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CT: Small Prize, But Big-Name Visits

By Lyndsey Layton
Just 60 Democratic delegates are at stake in Connecticut -- a sliver of the 2,025 needed to secure the nomination. But Sen. Barack Obama and Sen. Hillary Clinton are neck-and-neck and battling hard there, giving it the kind of attention normally reserved for states with bigger jackpots.

Today, Clinton was in New Haven in the morning, and Obama hit Hartford in the late afternoon. Clinton's daughter, Chelsea, is expected in Hartford tonight, while Obama's wife, Michelle, visited Greenwich on Wednesday.

That kind of attention is unknown in Connecticut, which used to hold its primary in March, long after the front-runners were determined by New Hampshire and Iowa. By holding an earlier primary in a year when the race is competitive, Connecticut is suddenly off the sidelines and into the game.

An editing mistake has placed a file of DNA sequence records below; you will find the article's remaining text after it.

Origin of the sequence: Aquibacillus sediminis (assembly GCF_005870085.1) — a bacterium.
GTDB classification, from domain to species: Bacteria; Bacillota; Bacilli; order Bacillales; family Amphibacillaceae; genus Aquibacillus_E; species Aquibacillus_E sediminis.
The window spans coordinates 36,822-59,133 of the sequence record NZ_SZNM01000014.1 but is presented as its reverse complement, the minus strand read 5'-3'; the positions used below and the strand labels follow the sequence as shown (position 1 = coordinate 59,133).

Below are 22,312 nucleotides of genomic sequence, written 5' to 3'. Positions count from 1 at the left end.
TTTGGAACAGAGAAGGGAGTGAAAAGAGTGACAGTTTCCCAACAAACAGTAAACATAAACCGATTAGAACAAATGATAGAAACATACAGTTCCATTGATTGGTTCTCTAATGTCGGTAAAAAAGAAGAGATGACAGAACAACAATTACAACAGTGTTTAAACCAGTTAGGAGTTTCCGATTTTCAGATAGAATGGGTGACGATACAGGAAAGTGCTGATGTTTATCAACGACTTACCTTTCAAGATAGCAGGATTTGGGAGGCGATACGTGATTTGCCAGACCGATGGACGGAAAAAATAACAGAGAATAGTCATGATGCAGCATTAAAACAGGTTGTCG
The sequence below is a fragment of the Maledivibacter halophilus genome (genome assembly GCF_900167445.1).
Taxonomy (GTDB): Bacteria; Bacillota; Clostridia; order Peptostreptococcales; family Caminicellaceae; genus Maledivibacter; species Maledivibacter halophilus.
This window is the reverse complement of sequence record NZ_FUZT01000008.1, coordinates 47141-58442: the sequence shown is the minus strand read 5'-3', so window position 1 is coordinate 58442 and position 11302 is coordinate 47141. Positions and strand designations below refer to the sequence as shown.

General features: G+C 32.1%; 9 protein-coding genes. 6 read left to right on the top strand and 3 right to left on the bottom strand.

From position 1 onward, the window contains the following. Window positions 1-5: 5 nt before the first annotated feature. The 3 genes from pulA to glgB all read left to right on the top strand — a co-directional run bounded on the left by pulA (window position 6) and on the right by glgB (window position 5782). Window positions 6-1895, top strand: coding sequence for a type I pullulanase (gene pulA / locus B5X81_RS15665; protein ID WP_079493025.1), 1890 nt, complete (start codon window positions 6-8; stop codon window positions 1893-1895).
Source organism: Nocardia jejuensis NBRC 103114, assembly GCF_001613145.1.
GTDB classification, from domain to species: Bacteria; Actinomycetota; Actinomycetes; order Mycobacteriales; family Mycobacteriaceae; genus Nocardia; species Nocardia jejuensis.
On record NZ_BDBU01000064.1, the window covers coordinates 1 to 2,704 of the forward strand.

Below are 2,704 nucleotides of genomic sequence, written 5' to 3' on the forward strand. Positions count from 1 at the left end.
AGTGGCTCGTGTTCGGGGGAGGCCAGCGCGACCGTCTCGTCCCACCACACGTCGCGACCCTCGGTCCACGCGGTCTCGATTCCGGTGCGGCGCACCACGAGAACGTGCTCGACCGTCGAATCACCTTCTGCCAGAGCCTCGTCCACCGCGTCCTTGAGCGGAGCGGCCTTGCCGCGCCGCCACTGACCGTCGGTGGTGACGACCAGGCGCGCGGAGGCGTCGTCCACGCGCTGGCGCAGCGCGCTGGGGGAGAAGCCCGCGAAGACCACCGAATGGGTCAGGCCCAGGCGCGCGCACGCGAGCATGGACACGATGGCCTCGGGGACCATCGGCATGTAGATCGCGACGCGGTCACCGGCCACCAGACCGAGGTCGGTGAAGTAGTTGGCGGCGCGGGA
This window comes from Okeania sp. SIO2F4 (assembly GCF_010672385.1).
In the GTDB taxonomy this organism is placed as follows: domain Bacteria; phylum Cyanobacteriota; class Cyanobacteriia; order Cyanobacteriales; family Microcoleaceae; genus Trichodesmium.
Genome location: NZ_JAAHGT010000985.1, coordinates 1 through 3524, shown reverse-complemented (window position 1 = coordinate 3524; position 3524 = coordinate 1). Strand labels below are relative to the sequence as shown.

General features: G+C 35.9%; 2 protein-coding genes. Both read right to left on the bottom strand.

Both Clinton and Obama have been running frequent television ads, and Clinton has sent direct mailings targeted to female voters.

A SurveyUSA poll taken over the weekend showed Obama leading Clinton, 48 percent to 46 percent.

The tightening race follows a spike in voter registration. About 32,000 people have joined the rolls in recent weeks, with Democrats outpacing Republicans by two to one, said Adam Joseph, spokesman for Connecticut Secretary of State Susan Bysiewicz.

Three of the five members of the state's congressional delegation are backing Obama -- Rosa DeLauro, John Larson and Chris Murphy. State Attorney General (and Clinton's Yale Law School study buddy) Richard Blumenthal is supporting Clinton. Sen. Christopher J. Dodd, who dropped out of the presidential race, is staying neutral.

On the Republican side, McCain is the clear leader, with 53 percent to Romney's 31 percent. McCain is campaigning with Sen. Joseph Lieberman (I-Conn.) and also has the support of Rep. Christopher Shays.

By Washington Post editors  |  February 4, 2008; 7:43 PM ET
 
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